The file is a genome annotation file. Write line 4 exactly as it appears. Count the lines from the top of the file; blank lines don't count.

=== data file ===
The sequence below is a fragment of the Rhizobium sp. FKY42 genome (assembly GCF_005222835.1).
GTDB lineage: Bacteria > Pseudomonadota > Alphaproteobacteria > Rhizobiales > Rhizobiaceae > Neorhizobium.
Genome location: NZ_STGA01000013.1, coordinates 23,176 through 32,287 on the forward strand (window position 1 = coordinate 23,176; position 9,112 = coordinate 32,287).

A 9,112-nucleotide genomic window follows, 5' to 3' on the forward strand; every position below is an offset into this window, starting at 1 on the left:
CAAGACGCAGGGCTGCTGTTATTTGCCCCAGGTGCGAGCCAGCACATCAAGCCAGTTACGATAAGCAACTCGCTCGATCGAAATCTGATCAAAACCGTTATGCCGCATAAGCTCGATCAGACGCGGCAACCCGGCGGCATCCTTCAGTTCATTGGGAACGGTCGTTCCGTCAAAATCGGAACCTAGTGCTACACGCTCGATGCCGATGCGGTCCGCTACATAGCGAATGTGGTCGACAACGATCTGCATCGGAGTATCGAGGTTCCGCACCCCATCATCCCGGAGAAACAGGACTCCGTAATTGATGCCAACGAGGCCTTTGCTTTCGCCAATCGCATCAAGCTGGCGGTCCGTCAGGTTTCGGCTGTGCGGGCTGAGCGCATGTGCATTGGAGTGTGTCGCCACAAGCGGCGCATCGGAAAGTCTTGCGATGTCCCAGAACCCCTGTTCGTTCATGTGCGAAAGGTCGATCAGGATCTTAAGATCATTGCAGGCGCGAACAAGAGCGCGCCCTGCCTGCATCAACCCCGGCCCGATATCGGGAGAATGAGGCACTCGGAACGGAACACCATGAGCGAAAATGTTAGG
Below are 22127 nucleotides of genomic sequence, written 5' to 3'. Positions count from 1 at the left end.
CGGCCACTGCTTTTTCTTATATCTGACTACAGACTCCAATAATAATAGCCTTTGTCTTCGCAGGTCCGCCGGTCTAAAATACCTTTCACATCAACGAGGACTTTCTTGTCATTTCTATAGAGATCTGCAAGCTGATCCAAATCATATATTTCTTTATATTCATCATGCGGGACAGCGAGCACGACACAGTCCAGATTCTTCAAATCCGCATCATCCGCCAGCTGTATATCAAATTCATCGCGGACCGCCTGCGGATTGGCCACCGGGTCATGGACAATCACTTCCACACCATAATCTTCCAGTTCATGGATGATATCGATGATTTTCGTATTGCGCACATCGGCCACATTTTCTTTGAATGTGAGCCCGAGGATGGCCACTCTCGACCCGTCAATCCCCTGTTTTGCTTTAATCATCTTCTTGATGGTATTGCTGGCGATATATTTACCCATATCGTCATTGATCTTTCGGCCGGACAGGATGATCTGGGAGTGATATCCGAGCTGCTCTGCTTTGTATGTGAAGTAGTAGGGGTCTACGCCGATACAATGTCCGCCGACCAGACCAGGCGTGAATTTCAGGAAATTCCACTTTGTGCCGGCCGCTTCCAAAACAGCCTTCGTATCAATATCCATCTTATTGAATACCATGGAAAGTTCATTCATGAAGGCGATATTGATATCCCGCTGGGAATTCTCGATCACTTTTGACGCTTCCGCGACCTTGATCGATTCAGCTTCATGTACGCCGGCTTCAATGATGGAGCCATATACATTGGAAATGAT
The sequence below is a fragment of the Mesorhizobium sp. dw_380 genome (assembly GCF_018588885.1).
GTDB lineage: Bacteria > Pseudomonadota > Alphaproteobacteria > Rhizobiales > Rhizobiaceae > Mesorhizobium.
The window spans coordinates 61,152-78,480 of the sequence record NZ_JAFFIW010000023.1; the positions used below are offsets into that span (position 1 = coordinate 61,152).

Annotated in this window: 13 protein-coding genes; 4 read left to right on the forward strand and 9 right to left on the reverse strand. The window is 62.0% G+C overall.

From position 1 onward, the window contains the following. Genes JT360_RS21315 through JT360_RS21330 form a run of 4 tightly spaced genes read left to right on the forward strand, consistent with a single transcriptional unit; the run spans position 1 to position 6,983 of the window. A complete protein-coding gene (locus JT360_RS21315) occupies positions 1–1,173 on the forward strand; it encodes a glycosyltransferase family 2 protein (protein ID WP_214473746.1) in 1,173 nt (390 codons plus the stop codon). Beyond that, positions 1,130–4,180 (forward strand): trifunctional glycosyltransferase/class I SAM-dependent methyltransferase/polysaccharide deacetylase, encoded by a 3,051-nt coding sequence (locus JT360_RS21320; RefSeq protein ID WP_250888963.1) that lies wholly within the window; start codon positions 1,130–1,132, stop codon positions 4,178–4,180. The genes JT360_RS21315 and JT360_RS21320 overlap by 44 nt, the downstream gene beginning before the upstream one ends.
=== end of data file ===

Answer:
A 9,112-nucleotide genomic window follows, 5' to 3' on the forward strand; every position below is an offset into this window, starting at 1 on the left: